Telesat taking to UK skies with Lightspeed satellites
Written by: Richard Hook | Published:
(Credit: Telesat)

Communications regulator Ofcom has received an application from Canadian satellite communications company Telesat for an Earth Station Network Licence to deploy their Lightspeed satellite constellation over the UK.

According to Telesat, its Low Earth Orbit (LEO) satellite communications network will provide services to various enterprise, maritime and government customers in the UK.

Telesat launched its first satellite in January 2018, ahead of plans to develop a larger constellation dubbed Lightspeed. Telesat said it ultimately aims for the constellation to comprise 298 satellites launched by the end of 2025 with commercial services added in 2026.

The spectrum requested from Ofcom falls in the Ka-band (27.5 GHz to 30 GHz range), giving them the ability to deliver multigigabit-speed broadband services to enterprises, as well as supporting mobile backhaul, maritime and offshore platforms, aviation, and government organisations.

Telesat’s application comes in the same week that Ofcom has proposed to allow satellite operators to access more spectrum so they can provide a wider range of broadband services including in hard-to-reach areas.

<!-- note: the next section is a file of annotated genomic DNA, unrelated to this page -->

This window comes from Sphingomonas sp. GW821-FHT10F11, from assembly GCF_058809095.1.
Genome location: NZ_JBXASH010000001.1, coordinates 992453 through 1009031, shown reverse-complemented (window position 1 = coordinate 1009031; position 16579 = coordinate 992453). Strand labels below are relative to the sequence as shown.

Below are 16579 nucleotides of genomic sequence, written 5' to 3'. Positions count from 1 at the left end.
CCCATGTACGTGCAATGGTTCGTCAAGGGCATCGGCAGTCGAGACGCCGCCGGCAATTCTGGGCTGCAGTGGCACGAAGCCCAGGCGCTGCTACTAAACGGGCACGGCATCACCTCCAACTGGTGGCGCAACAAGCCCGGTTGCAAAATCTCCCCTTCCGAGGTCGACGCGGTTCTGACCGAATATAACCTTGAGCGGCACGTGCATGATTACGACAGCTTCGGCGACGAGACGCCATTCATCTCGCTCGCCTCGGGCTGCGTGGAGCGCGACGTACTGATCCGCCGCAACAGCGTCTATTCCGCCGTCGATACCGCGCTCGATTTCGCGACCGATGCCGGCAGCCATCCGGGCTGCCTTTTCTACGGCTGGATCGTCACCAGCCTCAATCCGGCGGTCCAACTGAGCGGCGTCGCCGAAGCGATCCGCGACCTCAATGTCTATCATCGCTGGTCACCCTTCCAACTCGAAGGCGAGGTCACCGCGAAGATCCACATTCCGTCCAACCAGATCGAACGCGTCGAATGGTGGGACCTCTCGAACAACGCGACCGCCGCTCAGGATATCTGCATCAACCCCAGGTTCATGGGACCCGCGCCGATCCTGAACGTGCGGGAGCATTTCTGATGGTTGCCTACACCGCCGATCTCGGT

The proposals involve extending spectrum access under Ofcom’s Earth Station Network licence to include the 14.25-14.5 GHz band. This would double the capacity available to satellite operators in what is known as the Ku-band meaning operators would be able to use the full 14-14.5 GHz band for their services.

A spokesperson for Ofcom said: “This application is to allow the deployment of user terminals, which is the equipment used by customers for a variety of different purposes. This can be on the ground, in the air or at sea. The licence places obligations on the satellite operator to ensure they can operate alongside other satellite constellations.

“We are considering Telesat’s submissions, including whether they can coexist with other satellite systems in close proximity, and any potential risks to competition.”

Telesat’s project has received backing from the Canadian government, which agreed to invest $1.15bn in the company last year to take total investments in Lightspeed to $4bn.

The Lightspeed constellation will join existing LEO satellites including Elon Musk’s Starlink constellation which has more than 2,200 devices in orbit, while the UK government-backed OneWeb has launched nearly 400 devices and Amazon’s Project Kuiper has recently announced launch contracts for its 3,276 satellites.

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